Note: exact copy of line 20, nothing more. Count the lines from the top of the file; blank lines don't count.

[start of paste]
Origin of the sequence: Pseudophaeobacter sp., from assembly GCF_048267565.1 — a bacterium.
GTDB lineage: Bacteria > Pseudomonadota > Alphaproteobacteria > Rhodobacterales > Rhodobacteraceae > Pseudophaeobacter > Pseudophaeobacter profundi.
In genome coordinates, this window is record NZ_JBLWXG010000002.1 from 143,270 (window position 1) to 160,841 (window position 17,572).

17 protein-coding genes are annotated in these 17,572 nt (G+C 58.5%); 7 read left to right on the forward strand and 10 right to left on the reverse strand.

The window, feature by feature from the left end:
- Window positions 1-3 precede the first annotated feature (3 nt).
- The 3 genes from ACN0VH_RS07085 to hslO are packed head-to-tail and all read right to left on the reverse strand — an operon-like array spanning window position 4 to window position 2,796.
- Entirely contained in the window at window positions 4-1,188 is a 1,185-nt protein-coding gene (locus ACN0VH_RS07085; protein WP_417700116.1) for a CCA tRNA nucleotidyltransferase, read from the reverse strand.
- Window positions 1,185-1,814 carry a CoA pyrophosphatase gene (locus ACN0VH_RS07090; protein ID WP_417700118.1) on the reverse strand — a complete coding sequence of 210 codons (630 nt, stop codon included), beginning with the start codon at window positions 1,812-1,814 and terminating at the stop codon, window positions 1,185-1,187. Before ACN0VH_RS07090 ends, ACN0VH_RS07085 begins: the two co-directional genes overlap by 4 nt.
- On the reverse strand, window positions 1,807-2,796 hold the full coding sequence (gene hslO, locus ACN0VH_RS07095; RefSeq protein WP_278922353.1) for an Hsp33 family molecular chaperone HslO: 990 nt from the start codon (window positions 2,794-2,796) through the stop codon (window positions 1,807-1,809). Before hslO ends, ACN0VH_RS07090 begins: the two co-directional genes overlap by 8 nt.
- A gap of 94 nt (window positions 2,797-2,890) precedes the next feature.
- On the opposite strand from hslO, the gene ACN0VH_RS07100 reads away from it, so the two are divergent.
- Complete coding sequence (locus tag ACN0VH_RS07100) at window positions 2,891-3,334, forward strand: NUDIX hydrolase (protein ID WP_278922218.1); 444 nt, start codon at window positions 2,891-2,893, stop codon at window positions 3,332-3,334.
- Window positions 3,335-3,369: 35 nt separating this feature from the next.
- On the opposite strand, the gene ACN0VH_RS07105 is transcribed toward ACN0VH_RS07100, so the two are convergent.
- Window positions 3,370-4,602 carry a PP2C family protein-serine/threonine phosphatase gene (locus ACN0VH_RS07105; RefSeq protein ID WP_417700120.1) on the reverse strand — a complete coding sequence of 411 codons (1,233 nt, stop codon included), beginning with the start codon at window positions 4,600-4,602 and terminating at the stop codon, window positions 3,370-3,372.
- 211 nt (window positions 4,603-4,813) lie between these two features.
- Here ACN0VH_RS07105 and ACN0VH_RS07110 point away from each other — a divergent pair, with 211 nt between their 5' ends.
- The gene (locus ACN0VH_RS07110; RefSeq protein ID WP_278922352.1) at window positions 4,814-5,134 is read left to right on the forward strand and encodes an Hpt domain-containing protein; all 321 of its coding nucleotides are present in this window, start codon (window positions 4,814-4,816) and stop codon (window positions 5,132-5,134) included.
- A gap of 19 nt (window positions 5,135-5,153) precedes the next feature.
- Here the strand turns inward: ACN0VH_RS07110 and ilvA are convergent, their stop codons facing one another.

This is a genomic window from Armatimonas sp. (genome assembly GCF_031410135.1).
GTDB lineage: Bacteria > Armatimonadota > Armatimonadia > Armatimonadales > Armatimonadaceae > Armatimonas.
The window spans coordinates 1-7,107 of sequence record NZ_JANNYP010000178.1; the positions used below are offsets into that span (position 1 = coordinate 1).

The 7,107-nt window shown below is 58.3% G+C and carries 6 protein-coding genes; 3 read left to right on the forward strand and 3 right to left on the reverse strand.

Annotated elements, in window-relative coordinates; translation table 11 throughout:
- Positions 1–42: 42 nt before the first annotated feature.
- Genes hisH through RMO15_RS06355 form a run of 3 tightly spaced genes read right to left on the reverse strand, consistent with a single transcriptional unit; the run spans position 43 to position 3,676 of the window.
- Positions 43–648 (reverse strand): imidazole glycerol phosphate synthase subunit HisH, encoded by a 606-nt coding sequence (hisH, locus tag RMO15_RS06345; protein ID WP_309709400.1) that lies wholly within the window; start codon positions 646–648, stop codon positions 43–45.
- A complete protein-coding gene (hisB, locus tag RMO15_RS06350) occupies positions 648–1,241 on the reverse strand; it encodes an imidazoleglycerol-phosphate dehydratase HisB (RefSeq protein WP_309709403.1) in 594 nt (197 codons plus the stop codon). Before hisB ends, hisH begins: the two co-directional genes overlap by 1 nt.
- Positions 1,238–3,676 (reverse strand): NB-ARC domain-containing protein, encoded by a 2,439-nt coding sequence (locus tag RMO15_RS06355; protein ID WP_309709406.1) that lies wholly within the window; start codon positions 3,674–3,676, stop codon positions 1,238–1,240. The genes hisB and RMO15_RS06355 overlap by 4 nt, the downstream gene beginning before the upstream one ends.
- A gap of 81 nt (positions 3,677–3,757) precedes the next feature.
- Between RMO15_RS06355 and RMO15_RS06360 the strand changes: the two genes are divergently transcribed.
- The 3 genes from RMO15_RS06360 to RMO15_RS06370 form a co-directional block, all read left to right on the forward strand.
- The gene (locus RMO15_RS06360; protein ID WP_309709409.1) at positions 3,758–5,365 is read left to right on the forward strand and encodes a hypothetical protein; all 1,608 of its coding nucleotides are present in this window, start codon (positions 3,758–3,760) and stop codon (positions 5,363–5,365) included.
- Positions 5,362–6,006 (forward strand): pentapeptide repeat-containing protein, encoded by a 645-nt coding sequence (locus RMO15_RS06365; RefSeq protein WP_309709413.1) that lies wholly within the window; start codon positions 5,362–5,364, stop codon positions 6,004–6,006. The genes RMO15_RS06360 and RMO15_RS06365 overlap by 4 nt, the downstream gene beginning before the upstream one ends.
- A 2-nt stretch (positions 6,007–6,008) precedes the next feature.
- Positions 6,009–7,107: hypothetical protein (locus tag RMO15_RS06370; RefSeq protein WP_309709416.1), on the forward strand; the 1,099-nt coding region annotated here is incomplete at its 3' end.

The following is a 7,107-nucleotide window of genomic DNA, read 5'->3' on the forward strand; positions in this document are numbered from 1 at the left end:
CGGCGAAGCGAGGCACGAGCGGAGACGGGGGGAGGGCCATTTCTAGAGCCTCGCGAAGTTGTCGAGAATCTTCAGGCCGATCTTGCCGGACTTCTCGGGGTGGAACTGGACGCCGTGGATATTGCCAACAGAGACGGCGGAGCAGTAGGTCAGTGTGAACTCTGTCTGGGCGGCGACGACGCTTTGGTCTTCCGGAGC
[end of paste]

- A gap of 19 nt (window positions 5,135-5,153) precedes the next feature.